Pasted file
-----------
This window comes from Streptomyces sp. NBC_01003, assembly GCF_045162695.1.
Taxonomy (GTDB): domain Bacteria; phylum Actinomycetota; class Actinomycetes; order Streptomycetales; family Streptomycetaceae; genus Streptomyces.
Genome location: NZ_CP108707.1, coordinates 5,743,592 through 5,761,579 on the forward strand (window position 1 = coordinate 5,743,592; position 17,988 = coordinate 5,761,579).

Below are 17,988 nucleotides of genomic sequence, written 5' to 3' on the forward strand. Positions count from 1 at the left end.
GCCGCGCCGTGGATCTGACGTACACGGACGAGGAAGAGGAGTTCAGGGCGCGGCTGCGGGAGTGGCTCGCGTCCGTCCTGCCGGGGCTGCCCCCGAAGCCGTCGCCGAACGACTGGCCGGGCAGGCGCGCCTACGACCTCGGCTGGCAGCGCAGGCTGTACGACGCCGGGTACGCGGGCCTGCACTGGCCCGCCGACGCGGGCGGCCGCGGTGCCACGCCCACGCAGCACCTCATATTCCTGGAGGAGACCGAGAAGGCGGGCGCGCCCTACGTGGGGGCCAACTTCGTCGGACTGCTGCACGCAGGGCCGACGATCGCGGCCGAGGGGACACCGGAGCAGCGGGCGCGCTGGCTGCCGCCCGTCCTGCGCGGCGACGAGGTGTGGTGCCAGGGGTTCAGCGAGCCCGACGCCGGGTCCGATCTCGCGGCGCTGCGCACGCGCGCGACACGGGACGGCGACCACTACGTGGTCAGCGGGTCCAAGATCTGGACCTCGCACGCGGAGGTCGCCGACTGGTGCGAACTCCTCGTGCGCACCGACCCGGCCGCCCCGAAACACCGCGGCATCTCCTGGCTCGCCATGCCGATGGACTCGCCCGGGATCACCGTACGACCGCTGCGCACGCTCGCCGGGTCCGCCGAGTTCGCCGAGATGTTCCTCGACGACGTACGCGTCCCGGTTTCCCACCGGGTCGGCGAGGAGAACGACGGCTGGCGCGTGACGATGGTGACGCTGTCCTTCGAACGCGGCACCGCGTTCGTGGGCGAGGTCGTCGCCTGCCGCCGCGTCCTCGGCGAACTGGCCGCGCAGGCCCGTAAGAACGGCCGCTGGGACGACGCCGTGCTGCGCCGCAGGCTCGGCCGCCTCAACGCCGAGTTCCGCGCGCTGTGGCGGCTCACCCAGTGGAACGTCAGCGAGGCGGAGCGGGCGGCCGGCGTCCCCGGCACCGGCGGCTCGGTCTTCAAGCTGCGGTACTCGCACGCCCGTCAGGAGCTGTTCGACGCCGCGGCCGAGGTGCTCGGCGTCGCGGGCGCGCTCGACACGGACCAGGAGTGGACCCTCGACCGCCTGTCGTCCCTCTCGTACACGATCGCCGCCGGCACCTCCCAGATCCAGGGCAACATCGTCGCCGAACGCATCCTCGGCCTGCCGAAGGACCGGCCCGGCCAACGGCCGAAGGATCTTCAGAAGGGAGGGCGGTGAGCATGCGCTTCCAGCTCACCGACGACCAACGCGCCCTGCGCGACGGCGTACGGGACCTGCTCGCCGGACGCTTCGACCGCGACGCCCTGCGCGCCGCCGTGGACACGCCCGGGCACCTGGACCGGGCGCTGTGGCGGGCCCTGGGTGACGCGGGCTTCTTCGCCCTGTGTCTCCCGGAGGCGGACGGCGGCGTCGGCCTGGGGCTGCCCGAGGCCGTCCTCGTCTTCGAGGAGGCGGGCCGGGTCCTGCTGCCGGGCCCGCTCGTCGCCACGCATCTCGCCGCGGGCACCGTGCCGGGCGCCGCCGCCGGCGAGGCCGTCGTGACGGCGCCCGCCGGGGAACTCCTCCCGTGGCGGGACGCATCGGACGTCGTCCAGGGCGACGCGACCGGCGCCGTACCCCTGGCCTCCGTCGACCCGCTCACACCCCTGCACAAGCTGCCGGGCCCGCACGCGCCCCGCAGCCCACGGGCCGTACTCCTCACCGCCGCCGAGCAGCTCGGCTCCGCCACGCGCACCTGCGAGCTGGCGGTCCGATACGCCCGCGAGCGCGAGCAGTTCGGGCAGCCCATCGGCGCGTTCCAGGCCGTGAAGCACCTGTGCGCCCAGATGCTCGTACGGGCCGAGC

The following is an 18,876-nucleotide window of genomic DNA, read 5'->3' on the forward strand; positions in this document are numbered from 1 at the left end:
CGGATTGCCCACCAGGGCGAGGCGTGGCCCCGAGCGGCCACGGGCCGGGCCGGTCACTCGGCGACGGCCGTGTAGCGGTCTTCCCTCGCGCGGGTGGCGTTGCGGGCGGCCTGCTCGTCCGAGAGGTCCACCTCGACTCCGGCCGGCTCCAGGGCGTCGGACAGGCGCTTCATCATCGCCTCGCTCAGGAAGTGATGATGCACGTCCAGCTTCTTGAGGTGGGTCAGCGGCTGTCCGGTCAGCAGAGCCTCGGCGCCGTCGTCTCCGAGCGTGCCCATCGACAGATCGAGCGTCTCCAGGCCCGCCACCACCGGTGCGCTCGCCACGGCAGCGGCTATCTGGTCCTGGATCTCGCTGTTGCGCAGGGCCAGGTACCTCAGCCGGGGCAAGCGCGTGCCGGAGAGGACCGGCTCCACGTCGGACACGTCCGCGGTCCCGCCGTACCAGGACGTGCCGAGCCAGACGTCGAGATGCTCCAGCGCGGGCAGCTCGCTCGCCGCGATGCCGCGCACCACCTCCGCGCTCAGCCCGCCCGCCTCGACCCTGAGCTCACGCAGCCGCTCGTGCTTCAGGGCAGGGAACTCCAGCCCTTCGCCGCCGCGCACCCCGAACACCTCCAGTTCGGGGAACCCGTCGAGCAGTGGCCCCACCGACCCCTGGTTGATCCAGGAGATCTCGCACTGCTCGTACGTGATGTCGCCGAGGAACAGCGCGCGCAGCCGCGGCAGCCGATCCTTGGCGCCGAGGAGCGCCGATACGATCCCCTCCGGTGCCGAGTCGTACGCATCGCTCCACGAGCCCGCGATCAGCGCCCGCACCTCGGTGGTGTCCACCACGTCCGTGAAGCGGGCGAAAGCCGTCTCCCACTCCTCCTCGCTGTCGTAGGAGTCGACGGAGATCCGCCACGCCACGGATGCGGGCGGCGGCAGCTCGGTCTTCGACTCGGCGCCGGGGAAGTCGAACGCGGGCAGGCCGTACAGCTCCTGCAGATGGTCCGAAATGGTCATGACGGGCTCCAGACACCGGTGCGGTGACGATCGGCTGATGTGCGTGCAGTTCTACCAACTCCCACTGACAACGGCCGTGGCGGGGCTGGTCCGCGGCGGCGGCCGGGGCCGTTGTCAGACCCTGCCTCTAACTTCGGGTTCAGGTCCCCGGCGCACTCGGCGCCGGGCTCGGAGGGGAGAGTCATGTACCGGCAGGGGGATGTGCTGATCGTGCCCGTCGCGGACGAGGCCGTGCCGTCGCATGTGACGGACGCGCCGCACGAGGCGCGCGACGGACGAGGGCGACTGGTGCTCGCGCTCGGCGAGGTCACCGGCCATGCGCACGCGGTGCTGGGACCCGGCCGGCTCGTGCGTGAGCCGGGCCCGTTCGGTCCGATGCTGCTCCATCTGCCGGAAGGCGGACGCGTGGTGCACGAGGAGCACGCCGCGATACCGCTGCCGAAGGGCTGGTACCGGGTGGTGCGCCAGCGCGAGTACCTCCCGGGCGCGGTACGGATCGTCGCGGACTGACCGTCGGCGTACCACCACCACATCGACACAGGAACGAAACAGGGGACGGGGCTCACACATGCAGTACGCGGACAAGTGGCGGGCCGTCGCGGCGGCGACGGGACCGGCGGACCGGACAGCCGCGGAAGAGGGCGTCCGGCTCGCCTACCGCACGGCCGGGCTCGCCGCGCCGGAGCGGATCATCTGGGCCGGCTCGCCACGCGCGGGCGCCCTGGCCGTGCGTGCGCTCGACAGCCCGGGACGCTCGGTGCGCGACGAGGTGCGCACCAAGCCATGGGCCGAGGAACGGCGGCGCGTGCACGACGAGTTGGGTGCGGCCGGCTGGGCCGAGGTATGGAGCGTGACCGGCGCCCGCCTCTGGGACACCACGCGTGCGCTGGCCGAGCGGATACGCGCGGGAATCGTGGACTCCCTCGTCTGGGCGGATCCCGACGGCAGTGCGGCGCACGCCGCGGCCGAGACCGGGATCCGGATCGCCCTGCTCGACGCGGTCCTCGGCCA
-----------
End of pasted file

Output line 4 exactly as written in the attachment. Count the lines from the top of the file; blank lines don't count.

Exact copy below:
Below are 17,988 nucleotides of genomic sequence, written 5' to 3' on the forward strand. Positions count from 1 at the left end.